As the world anxiously awaited U.S. confirmation of reports that Gen. Qassem Suleimani, a top Iranian military official and one of the most powerful individuals in the Middle East, had been killed in an airstrike on the Baghdad airport Commander in Chief Donald Trump signed on to Twitter for the first time in 12 hours and posted a low-quality, slightly pixelated picture of an American flag.
The tweet, which contained no words, was an apparent jingoistic confirmation of the U.S. assassination mission, which also killed Abu Mahdi al-Muhandis, a pro-Iranian militia leader in Iraq. It was a perfectly Trumpian response to a move that national security analysts warned represented an aggressive escalation against Iran, a country with a proven ability to deploy proxy forces across the Middle East to wage asymmetric warfare against comparatively more powerful adversaries.
The Pentagon confirmed the attack shortly after Trump’s tweet, describing it as a “defensive action” carried out “at the direction of the President” to prevent Iranian attacks against Americans. The White House issued a similar statement but provided no information about the legal justification for the attack or plans to mitigate the risk of blowback.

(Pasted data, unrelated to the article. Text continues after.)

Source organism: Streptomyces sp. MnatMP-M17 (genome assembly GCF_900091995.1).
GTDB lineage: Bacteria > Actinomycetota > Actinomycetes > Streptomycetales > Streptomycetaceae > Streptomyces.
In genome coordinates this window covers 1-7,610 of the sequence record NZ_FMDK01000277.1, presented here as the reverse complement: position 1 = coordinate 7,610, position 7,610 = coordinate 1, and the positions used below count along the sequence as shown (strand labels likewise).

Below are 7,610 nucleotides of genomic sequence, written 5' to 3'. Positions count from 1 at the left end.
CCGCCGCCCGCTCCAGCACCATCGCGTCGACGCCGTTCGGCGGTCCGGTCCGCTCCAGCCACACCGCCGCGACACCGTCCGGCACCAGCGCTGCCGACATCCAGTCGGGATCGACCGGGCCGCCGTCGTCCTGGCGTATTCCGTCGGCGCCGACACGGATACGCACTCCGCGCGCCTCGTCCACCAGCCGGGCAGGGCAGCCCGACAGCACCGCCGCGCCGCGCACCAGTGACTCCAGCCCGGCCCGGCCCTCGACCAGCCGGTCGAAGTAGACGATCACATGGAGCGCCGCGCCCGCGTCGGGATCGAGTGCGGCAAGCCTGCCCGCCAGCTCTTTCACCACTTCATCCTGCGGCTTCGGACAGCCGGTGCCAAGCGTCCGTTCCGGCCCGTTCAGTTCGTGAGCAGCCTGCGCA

Trump’s flag tweet did little to dispel concerns that perhaps the Trump administration hadn’t thoroughly contemplated the legality of the attack, the immediate risk of retaliation to Americans abroad or the possibility of launching another protracted war in the Middle East with no obvious way out.
“A flag is not a strategy,” Samantha Power, former U.S. ambassador to the United Nations, tweeted. “Trump is surrounded by sycophants (having fired those who’ve dissented). He has purged Iran specialists. He has abolished NSC processes to review contingencies. He is seen as a liar around the world. This is likely to get very ugly very quickly,” Power wrote.
“The assholes start a war with Iran and tweet out clip art,” Tommy Vietor, former spokesperson for President Barack Obama, tweeted.